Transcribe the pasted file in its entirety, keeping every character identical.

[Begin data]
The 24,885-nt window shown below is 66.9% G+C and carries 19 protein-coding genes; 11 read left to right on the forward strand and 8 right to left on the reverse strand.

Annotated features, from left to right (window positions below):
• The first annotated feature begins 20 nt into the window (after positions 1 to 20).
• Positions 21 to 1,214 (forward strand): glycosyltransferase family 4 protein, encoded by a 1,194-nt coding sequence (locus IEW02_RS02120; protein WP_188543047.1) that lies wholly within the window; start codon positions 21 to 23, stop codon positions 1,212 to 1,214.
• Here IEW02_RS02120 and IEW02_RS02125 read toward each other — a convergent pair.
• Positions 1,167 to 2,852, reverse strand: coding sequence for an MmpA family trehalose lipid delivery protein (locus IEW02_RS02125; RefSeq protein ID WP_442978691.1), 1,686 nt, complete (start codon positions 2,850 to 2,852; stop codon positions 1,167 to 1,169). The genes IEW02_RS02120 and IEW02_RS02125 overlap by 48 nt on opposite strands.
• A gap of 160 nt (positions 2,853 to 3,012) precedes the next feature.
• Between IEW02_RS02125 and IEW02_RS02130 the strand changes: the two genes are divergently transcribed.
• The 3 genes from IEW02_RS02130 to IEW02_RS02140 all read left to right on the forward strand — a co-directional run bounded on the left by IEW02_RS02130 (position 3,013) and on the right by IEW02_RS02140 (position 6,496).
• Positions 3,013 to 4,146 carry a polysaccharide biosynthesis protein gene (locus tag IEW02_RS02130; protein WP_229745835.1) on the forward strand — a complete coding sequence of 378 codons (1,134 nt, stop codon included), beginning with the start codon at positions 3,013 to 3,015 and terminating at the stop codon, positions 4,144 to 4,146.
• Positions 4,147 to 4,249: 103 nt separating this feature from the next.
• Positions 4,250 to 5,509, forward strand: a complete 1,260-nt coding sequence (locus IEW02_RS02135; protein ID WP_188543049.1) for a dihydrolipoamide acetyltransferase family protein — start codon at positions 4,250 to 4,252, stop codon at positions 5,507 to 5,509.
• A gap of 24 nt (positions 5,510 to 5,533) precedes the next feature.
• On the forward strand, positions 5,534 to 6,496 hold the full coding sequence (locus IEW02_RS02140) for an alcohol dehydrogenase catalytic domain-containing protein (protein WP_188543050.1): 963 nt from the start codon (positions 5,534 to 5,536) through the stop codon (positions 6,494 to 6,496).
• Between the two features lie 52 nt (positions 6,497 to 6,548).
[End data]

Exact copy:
The 24,885-nt window shown below is 66.9% G+C and carries 19 protein-coding genes; 11 read left to right on the forward strand and 8 right to left on the reverse strand.

Annotated features, from left to right (window positions below):
• The first annotated feature begins 20 nt into the window (after positions 1 to 20).
• Positions 21 to 1,214 (forward strand): glycosyltransferase family 4 protein, encoded by a 1,194-nt coding sequence (locus IEW02_RS02120; protein WP_188543047.1) that lies wholly within the window; start codon positions 21 to 23, stop codon positions 1,212 to 1,214.
• Here IEW02_RS02120 and IEW02_RS02125 read toward each other — a convergent pair.
• Positions 1,167 to 2,852, reverse strand: coding sequence for an MmpA family trehalose lipid delivery protein (locus IEW02_RS02125; RefSeq protein ID WP_442978691.1), 1,686 nt, complete (start codon positions 2,850 to 2,852; stop codon positions 1,167 to 1,169). The genes IEW02_RS02120 and IEW02_RS02125 overlap by 48 nt on opposite strands.
• A gap of 160 nt (positions 2,853 to 3,012) precedes the next feature.
• Between IEW02_RS02125 and IEW02_RS02130 the strand changes: the two genes are divergently transcribed.
• The 3 genes from IEW02_RS02130 to IEW02_RS02140 all read left to right on the forward strand — a co-directional run bounded on the left by IEW02_RS02130 (position 3,013) and on the right by IEW02_RS02140 (position 6,496).
• Positions 3,013 to 4,146 carry a polysaccharide biosynthesis protein gene (locus tag IEW02_RS02130; protein WP_229745835.1) on the forward strand — a complete coding sequence of 378 codons (1,134 nt, stop codon included), beginning with the start codon at positions 3,013 to 3,015 and terminating at the stop codon, positions 4,144 to 4,146.
• Positions 4,147 to 4,249: 103 nt separating this feature from the next.
• Positions 4,250 to 5,509, forward strand: a complete 1,260-nt coding sequence (locus IEW02_RS02135; protein ID WP_188543049.1) for a dihydrolipoamide acetyltransferase family protein — start codon at positions 4,250 to 4,252, stop codon at positions 5,507 to 5,509.
• A gap of 24 nt (positions 5,510 to 5,533) precedes the next feature.
• On the forward strand, positions 5,534 to 6,496 hold the full coding sequence (locus IEW02_RS02140) for an alcohol dehydrogenase catalytic domain-containing protein (protein WP_188543050.1): 963 nt from the start codon (positions 5,534 to 5,536) through the stop codon (positions 6,494 to 6,496).
• Between the two features lie 52 nt (positions 6,497 to 6,548).